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Acta Neurochir Suppl. 2013;117:47-51. doi: 10.1007/978-3-7091-1482-7_8.

Psychiatric side-effects of bilateral deep brain stimulation for movement disorders.

Author information

  • 1Division of Stereotactic and Functional Neurosurgery, Department of General Neurosurgery, Neurosurgical Clinic, University Medical Center Freiburg, Breisacher Stra├če 64, Freiburg, D-79106, Germany, marcus.pinsker@helios-kliniken.de.

Abstract

INTRODUCTION:

The effects of deep brain stimulation (DBS) on cognitive functions, and its psychiatric side-effects, are still controversial. The present study investigated psychiatric comorbidity and postoperative effects of DBS of different targets on mood and psychological functions in 81 patients with a mean follow-up of 37 months.

METHODS:

A total of 109 patients underwent implantation of DBS electrodes between 2001 and 2006; it was possible to evaluate 81 patients by a psychiatric test battery using the "Neuropsychiatric Inventory". To evaluate the possible influence of the target, we analyzed the data without 16 patients with DBS surgery for other diseases (e.g., epilepsia, cluster headache) or unilateral implantation only. The resulting population (n = 65, mean age 61 years, range 23-78 years, male:female 42:23) consisted of 43 Parkinson's disease patients stimulated in the subthalamic nucleus, ten dystonia patients stimulated in the globus pallidus internus, and 12 tremor patients in the ventral intermediate nucleus.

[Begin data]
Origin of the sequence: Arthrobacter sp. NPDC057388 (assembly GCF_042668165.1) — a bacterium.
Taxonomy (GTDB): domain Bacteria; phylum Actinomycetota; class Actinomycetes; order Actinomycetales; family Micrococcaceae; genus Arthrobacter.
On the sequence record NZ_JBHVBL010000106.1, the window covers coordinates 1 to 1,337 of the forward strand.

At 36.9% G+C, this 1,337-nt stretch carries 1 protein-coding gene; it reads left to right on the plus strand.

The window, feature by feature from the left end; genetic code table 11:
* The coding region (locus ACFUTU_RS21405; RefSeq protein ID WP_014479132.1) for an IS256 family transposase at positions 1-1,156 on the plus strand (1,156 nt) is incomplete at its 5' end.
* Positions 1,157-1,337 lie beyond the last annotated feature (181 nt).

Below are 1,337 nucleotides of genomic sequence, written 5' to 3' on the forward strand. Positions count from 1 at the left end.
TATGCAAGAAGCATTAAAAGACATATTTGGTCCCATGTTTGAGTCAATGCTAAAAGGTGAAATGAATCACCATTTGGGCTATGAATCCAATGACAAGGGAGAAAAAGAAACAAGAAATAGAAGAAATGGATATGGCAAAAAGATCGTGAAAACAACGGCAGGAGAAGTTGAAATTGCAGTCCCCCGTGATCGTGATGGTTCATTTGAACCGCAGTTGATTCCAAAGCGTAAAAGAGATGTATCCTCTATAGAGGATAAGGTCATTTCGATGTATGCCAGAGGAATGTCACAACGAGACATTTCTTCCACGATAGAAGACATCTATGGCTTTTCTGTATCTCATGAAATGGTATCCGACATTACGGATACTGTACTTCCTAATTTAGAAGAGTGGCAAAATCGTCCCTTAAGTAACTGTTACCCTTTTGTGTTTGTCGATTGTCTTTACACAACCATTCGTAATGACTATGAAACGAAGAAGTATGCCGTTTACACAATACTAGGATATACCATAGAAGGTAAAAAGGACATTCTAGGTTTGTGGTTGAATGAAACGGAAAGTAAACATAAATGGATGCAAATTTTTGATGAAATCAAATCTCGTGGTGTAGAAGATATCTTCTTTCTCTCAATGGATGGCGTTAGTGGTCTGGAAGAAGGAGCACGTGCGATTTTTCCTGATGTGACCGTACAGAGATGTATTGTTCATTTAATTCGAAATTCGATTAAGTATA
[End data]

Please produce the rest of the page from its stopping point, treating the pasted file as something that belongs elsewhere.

RESULTS:

There was a high rate of preoperative psychiatric comorbidity, which is reflected by a high rate of patients with preoperative medication of neuroleptic drugs (18.4 %, especially clozapin 14.7 %) and antidepressive drugs (16.5 %). Depression was the most common psychiatric side-effect after DBS, occurring in 47.7 % of all patients (31/65 patients), without significant preference to a specific target (STN: 42 %, Gpi: 60 %, VIM: 58 %). Delusion (n = 5 out of 43 PD patients, 11.6 %), euphoria (n = 1, 2.3 %) and disinhibition (n = 3, 7.0 %) were seen in the PD patients only.

CONCLUSION:

A wide range of behavioural changes may be seen following DBS. Depression was the most common side-effect after DBS, and occurred independently of the target. PD patients, in contrast to dystonia and tremor patients, developed complications in all tested subgroups, with varying frequencies. Preoperative evaluation for psychiatric and cognitive dysfunction is crucial to identify patients who are at specific risk for psychiatric complications.

PMID:
23652656
[PubMed - indexed for MEDLINE]
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